When assessing the adoption of any new L&D policy across the organisation or addressing a specific skills gap, every individual learner needs to be accounted for – from the stage they are currently at, to specific areas for development and improvement requirements.
That said, many organisations still struggle to understand the exact needs of individual learners. What works for one may not necessarily work for another. Understanding an individual’s learning preferences is difficult enough, but for an L&D professional to look at scale across an organisation, it is near impossible to do without technology.
Utilising the data analytics offered through modern learning platforms can help. Learning analytics enable L&D to identify the type of content a particular employee is likely to engage with, and offer up rich content including video, interactive quizzes and gamification models through the platform to suit that particular learner’s needs. This makes it easier to create personalised learning pathways for employees and provide course materials in a form and context that best fits their preferences.
Education, enterprise, and a culture of lifelong learning
As automation continues to gain ground within global organisations, business leaders and L&D teams have a responsibility to ensure staff are adequately trained and offered regular reskilling opportunities. To instil a culture of lifelong learning, students will need to be taught early on that learning does not stop after tertiary education. Similarly, the demand for training programmes and opportunities will continue to grow, so the workforce must accept that lifelong learning will remain a constant feature of their working lives.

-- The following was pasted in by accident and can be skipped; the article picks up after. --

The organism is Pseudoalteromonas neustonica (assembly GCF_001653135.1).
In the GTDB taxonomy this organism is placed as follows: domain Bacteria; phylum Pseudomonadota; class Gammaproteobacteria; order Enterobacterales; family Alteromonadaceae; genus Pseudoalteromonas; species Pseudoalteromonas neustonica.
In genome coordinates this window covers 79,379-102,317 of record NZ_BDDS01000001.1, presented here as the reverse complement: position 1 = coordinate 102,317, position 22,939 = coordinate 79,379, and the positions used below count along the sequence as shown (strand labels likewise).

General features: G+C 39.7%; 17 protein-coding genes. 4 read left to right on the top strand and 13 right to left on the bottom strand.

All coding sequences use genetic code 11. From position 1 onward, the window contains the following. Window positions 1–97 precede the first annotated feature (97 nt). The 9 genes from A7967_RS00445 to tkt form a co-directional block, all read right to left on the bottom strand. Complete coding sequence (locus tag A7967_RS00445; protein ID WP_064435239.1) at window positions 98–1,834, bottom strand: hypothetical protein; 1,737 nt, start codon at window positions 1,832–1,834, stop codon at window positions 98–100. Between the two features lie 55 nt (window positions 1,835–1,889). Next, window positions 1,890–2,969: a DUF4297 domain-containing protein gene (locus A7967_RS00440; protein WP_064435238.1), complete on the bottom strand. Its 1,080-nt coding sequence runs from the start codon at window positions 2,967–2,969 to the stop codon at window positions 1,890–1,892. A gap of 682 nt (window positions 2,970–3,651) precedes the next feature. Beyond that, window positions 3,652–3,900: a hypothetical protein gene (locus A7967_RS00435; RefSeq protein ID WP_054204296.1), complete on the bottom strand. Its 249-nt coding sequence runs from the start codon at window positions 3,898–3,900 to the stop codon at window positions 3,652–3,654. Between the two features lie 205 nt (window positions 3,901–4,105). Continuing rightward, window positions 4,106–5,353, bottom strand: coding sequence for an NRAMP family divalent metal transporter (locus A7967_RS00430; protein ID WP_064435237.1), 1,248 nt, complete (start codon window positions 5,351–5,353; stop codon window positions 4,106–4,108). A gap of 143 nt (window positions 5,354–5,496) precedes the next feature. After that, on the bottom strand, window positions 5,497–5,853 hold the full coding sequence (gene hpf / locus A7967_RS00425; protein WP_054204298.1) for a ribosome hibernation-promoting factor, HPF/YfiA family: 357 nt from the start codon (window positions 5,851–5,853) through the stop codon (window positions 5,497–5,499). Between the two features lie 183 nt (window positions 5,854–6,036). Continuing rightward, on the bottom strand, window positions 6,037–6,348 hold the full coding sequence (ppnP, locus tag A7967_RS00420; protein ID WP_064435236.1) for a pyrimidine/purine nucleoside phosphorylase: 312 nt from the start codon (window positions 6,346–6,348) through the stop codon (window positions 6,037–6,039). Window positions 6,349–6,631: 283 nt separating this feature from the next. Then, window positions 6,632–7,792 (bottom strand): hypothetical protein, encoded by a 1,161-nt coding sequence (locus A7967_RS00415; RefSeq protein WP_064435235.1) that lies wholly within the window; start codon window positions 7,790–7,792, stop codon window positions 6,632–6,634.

There also needs to be greater collaboration between both education and enterprise. Only by working together, can they ensure that desirable, durable skills are continually embedded within curricula and delivered across all courses to future-proof the onward careers of students.
Alan Hiddleston is senior director, Corporate Learning (International) D2L